In a recent case, the Delaware Court of Chancery once again reaffirmed that plaintiffs must clear a high bar to adequately plead Caremark claims.  On June 30, 2022, the Delaware Court of Chancery dismissed Caremark claims because it found that the board had implemented a reporting system for a “mission critical” risk and made good faith efforts to monitor risk.  City of Detroit Police & Fire Ret. Sys. ex rel. NiSource, Inc. v. Hamrock, 2022 WL 2387653 (Del. Ch. June 30, 2022).  Plaintiffs had asserted claims under both prongs of Caremark after a company experienced pipeline explosions.  Id. at *1.  The court dispensed with the prong-one Caremark claim, determining that the board had made good-faith efforts to establish a committee to oversee and report on safety policies.  Id. at *15–17.  The court noted that the committee met “five times a year, receiv[ed] extensive reports from senior executives, and regularly report[ed] on safety risks to the full [b]oard.”  Id. at *15.

The court also rejected plaintiffs’ theories advanced under Caremark’s second prong.  To that end, the court rejected plaintiffs’ argument that the board’s “regrettable” timeline to achieve regulatory compliance was a violation of positive law, reasoning instead that determining how to comply with regulations is “a legitimate business decision for the [b]oard to make.”  Id. at *18–19.  The court also rejected plaintiffs’ theory that the board ignored red flags related to violations of pipeline safety laws because the alleged red flags were either “too attenuated” from the explosions or the board did not know about the red flags.  Id. at *26.  For example, the court noted that it was not reasonable to infer that record-keeping violations at one company subsidiary put the board on notice of record-keeping violations at another subsidiary, which allegedly contributed to the pipeline explosion.  Id. at *25.

The duty of oversight continues to be an active area of development in Delaware courts.  In particular, as we discuss in a client alert dated February 3, 2023, the Delaware Court of Chancery held for the first time that corporate officers owe a duty of oversight.

We will report on further developments in this space in our next Update.

B. Delaware General Assembly Permits Officer Exculpation For Duty Of Care Claims

Since the Delaware General Assembly adopted Section 102(b)(7) of the Delaware General Corporation Law in 1986, corporations have been permitted to eliminate personal liability of directors for monetary damages arising out of breaches of the fiduciary duty of care.  Following a recent amendment to Section 102(b)(7), corporations may now limit personal liability of a range of corporate officers specifically identified in the statute.  Like director exculpation, Section 102(b)(7) allows corporations to eliminate officer liability arising from direct stockholder claims for duty of care breaches, and it does not allow corporations to eliminate officer liability arising from duty of loyalty claims.  Unlike director exculpation, officers may still be personally liable for derivative claims brought on behalf of the corporation.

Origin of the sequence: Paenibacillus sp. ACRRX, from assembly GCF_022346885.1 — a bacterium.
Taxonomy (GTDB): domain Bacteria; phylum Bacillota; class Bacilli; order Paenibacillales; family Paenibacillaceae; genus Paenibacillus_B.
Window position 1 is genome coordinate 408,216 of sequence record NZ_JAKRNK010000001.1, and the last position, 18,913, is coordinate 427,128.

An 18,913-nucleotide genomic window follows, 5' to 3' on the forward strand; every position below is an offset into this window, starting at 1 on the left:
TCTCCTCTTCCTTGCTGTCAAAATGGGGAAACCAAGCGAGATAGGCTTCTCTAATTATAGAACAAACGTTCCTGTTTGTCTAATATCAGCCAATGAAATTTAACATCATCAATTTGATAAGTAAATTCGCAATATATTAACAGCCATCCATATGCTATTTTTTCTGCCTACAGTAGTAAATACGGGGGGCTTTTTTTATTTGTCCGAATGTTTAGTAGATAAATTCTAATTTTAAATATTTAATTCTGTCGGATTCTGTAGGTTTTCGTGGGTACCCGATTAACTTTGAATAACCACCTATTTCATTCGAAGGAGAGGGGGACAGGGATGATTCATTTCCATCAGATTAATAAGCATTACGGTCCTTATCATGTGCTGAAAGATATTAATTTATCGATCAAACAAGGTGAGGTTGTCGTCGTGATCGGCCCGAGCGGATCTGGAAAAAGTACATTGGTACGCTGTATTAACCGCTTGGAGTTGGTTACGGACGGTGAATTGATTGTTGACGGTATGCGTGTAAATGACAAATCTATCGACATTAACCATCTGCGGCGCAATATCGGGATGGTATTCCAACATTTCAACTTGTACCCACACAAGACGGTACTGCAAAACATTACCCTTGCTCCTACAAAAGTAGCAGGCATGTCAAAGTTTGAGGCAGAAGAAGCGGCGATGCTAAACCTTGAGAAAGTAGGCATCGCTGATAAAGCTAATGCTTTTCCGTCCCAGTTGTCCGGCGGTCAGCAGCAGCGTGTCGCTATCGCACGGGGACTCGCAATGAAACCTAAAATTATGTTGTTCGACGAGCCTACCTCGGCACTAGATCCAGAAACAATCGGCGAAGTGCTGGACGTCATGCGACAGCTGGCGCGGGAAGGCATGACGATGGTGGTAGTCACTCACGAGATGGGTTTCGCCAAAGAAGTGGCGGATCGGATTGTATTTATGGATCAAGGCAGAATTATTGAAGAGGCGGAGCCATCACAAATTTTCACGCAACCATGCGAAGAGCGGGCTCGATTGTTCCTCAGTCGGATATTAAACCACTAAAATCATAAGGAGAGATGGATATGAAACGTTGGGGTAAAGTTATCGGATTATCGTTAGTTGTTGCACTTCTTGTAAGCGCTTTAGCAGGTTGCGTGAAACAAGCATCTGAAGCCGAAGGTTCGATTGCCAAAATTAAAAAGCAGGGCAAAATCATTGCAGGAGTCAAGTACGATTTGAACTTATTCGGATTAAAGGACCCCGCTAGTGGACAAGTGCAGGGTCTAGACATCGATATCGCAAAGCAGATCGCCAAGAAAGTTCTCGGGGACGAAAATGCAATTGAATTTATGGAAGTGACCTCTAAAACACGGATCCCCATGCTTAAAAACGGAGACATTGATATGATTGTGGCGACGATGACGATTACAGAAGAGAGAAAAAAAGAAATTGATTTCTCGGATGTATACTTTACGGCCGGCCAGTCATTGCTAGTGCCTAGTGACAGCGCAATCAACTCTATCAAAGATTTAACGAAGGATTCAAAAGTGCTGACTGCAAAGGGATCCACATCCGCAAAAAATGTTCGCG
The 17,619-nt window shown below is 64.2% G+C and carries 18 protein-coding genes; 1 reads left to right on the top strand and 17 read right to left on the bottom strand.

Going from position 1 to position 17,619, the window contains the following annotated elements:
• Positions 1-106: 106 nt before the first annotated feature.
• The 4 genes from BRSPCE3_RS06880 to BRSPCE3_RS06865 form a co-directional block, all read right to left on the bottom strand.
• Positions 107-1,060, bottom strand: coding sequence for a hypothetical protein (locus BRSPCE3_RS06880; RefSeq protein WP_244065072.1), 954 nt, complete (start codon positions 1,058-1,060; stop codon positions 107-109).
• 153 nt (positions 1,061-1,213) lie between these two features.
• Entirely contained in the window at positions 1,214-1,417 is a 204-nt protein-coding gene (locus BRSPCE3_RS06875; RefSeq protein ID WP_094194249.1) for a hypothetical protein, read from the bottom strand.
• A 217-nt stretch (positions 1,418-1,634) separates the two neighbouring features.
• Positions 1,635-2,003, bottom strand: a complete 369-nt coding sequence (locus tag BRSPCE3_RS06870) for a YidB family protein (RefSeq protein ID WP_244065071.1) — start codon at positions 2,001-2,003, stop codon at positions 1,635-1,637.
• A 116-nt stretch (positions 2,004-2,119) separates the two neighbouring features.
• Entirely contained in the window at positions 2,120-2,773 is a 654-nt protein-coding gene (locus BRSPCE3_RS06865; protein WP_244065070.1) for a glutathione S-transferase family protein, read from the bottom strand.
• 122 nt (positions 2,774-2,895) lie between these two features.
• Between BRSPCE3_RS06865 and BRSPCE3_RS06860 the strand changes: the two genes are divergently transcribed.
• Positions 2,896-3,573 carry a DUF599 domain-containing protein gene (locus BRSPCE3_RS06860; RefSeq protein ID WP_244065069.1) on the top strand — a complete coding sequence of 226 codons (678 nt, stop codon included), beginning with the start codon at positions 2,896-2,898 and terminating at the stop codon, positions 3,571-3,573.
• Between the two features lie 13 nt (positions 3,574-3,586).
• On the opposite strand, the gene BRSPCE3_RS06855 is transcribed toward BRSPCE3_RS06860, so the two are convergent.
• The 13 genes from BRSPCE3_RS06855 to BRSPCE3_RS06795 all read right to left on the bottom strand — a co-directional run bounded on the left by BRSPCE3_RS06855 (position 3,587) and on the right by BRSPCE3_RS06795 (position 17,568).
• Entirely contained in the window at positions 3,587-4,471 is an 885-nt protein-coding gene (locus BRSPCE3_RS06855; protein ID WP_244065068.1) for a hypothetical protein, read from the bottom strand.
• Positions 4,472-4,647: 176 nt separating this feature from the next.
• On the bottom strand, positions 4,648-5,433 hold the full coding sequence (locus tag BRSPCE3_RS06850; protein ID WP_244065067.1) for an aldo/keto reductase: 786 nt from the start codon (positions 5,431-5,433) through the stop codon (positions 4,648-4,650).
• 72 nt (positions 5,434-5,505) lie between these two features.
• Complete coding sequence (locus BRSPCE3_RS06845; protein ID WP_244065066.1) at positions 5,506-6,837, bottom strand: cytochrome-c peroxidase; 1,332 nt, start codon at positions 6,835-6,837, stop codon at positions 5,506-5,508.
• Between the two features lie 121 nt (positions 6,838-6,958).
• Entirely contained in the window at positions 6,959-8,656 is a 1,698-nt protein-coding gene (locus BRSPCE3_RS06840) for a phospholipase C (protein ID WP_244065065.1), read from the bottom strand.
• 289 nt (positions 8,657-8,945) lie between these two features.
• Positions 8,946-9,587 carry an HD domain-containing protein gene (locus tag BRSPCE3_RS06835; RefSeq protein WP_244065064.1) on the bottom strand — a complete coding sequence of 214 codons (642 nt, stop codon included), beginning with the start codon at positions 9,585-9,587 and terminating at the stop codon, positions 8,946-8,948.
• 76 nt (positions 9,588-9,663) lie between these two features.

Although the statutory amendment was effective August 1, 2022, officer exculpation under Section 102(b)(7) is not self-executing.  Thus, to eliminate officer liability, a corporation must amend its certificate of incorporation, which requires approval from both the board of directors and the corporation’s stockholders.  Once adopted, an exculpation provision only eliminates personal liability for conduct occurring after it is approved by stockholders and the amended certificate of incorporation is filed and accepted by the Delaware Secretary of State.

C. Non-Delaware Courts Contend With The Application Of Forum Selection Bylaws To Federal Securities Claims

State and federal courts around the country continue to grapple with the enforceability of mandatory forum selection bylaws adopted by Delaware corporations.  Readers will recall that, in Salzberg v. Sciabacucchi, 227 A.3d 102, 133-34 (Del. 2020), the Delaware Supreme Court held that mandatory federal forum provisions were prima facie valid under Delaware law, but indicated that fact-specific enforceability of such provisions would likely be decided by courts in other jurisdictions.  A growing number of courts across the country have done just that.

As discussed above, the Ninth Circuit at least temporarily eliminated a potential circuit split by granting en banc review in Lee, 34 F.4th 777.  In April 2022, the California Court of Appeal, First Appellate District, issued its decision in Wong v. Restoration Robotics, Inc., 78 Cal. App. 5th 48, 80 (2022), affirming the trial court’s dismissal of Securities Act claims for inconvenient forum and finding that defendant’s federal forum provision was valid and enforceable.   Following the Delaware Supreme Court’s decision in Salzberg, the California trial court dismissed the case on forum non conveniens grounds pursuant to the federal forum provision, concluding that plaintiff failed to show the provision was unenforceable, unconscionable, unjust, or unreasonable.  Wong, 78 Cal. App. 5th at 60.  The Court of Appeal affirmed, finding that Salzberg had settled the question of validity and that enforcement of the provision would not be “outside reasonable expectations” of the company’s stockholders.  Id at 76-80.  The decision in Wong is the first California Court of Appeal decision enforcing the federal forum provision of a Delaware corporation.

D. Court Of Chancery Confirms De-SPAC Mergers Are Subject To Entire Fairness